SD 10 board, December 14: Trustees pass on vax mandates
by John Boivin, Local Journalism Initiative reporter
Trustees at SD 10 are not at all interested in wading into the vaccine mandate debate. The board issued a statement at the December 14 meeting saying it would not move forward on any requirements for staff to be vaccinated.
“The board is committed to ensuring the safety of staff and students and the district will continue to follow all health guidelines to ensure all programs and services continue,” said Board Chair Christine Dixon in reading the motion. “The board will not be moving forward with a vaccine mandate.”
The statement came without any public debate on the measure. Staff told Valley Voice that as a personnel issue, the discussion on the issue was held in-camera.
Teaching staff are still performing daily health checks with students, and encouraging masking and social distancing. There was concern that any enforced mandate of a vaccine mandate on staff would result in difficult-to-fill staff shortages, among other issues.
Outdoor learning gets big boost
Educators at SD 10 are proudly displaying a new trophy on their shelf touting the district’s outdoor learning achievements.
Each year the Kootenay-Boundary Environmental Education Initiative sponsors the ‘Take Me Outside 4 Learning School Year Challenge,’ where teachers are asked to commit to taking their students outside for learning at least one day a week. Again, this year, SD 10 had the highest percentage of students registered for the challenge out of the seven participating districts.
Ninety-three percent of students in SD 10 were registered under the program, a 128% increase over last year, and enough to put the district into first place in the challenge.
Outdoor learning and environmental/place conscious education have been foundational pieces in SD 10 for many years, SD 10 Superintendent Peter Dubinsky said.
“It’s not about being outside, it’s about learning outside, and extends to Indigenous education, First People principles, and also looking at environmental issues that surround all of us,” Dubinsky told the board. “We live in such a beautiful part of the world and to have this kind of classroom at our disposal is powerful.”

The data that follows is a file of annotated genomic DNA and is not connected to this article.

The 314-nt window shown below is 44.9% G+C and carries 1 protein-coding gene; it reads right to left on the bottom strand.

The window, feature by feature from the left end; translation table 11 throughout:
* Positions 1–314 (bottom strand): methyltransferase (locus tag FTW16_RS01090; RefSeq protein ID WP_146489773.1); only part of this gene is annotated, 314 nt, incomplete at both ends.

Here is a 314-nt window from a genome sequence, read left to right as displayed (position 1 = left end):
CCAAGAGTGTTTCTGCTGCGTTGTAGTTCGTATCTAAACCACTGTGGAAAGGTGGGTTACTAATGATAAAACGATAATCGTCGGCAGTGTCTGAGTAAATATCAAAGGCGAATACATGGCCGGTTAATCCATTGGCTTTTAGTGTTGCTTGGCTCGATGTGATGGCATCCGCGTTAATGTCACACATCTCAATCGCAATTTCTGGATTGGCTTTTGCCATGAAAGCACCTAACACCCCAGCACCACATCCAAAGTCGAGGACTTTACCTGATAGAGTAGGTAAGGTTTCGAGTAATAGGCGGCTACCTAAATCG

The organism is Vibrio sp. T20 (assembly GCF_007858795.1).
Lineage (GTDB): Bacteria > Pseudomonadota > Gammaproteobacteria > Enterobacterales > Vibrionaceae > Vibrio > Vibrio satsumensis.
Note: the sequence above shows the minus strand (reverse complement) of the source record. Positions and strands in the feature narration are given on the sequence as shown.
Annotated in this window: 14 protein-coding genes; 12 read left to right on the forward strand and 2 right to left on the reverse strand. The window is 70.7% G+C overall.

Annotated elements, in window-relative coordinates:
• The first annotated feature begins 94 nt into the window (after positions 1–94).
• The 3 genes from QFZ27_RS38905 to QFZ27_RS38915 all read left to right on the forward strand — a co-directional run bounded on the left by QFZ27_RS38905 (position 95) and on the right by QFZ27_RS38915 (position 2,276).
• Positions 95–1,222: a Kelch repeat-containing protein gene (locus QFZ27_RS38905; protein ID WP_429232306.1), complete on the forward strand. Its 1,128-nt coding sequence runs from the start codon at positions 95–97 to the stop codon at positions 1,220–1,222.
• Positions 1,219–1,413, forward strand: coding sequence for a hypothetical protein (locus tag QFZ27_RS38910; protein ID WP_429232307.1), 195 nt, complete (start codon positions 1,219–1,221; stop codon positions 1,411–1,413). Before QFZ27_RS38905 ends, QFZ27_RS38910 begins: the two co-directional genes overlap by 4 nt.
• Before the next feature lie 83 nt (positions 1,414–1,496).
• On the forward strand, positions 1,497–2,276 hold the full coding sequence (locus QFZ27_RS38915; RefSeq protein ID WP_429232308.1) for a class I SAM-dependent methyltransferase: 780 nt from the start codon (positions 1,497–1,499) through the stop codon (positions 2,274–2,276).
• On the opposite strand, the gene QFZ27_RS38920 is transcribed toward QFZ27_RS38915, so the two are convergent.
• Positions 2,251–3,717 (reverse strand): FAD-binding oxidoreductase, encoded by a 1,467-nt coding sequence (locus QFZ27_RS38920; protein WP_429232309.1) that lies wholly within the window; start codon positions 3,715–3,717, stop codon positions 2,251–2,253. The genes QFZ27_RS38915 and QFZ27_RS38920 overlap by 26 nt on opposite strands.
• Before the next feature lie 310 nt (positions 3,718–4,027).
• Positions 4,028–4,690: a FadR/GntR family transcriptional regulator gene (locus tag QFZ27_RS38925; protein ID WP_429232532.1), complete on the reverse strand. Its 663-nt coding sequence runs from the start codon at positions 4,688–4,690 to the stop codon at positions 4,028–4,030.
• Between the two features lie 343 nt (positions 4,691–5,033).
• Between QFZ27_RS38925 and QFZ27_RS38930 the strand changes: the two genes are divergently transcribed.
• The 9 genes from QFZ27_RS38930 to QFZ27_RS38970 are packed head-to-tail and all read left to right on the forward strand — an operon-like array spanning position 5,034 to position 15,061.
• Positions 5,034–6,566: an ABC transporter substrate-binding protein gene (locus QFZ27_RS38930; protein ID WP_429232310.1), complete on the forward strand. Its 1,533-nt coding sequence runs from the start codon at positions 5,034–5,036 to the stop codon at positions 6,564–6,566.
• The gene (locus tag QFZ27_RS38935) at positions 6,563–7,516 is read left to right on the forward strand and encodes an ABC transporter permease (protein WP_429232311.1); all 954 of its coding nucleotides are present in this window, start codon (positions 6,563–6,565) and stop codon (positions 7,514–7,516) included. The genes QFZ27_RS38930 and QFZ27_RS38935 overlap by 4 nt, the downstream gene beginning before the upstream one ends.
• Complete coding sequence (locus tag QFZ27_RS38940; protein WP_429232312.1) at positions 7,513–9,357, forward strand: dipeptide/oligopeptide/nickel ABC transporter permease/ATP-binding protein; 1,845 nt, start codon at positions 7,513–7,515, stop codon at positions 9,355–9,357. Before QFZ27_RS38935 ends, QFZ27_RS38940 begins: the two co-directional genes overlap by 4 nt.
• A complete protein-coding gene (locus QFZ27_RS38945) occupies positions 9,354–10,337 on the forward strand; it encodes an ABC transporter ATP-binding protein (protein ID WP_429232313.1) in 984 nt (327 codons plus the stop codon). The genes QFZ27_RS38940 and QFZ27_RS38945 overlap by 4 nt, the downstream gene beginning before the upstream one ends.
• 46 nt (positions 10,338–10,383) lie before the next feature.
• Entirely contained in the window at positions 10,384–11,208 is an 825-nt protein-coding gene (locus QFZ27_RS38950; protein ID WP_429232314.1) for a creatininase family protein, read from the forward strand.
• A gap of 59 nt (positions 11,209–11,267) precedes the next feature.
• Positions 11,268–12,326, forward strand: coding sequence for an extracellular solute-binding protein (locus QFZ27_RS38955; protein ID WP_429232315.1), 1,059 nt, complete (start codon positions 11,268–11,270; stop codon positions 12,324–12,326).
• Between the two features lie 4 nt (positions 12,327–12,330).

“We don’t want to be just doing stuff outside,” he continued. “Doing stuff is great, but building skills and proficiencies while we are outside that is connected to learning… we’ve been really focussed on building proficiencies but that is really critical.”
The district will use the $500 that came with the first-place trophy to enhance each school’s outdoor learning resources.
Childcare at BES and NES
Parents looking forward to after-school care at Burton Elementary School may have to wait a little while longer before the program begins.
District officials had hoped to have the new ‘seamless day’ program starting in earnest in January. ‘Seamless Day’ aims to provide a continuum of learning by integrating in-school learning with after-school care.
The district has launched a survey for Burton parents to give their views and ideas on what programming should be available for the children once the seamless day gets going.
But getting the system set up is taking a little longer than expected, Dubinsky told the board. There are no real snags, as much as it’s tough to get anything done, thanks to COVID.
“Like everything these days, things are slow and backed up,” Dubinksy told the board. But Interior Health officials should be able to approve the daycare space soon. “We’re still waiting for our licencing to be completed and we will work with them to get through the application.”
He said they are also still trying to find a qualified Early Childhood Educator who will run the program in the community.
“So we have students, soon we’ll have space, and hopefully we’ll have staff,” he told the board.
Meanwhile, work on the Nakusp Elementary School Child Care Hub project is also proceeding, with regulatory approvals, program development and hiring efforts starting to get underway, as the 96-seat, $3 million building continues to take shape. The NES project is also in the midst of a recruitment drive for an Early Childcare Educator to work alongside the district on the elements needed to open the daycare, from determining staffing needs to developing programming.
“We need people with knowledge from both the business end and licencing end, as well as working with children,” Dubinsky told the board.
Exterior construction is nearly complete, while a lot of interior work – wiring, IT, furnishings, etc. is still in the early stages.
The project is expected to be complete in May 2022.
As in Burton, parents are being surveyed for their input on what they want to see happening for after-school programming for students.
John Boivin, Local Journalism Initiative Reporter, Valley Voice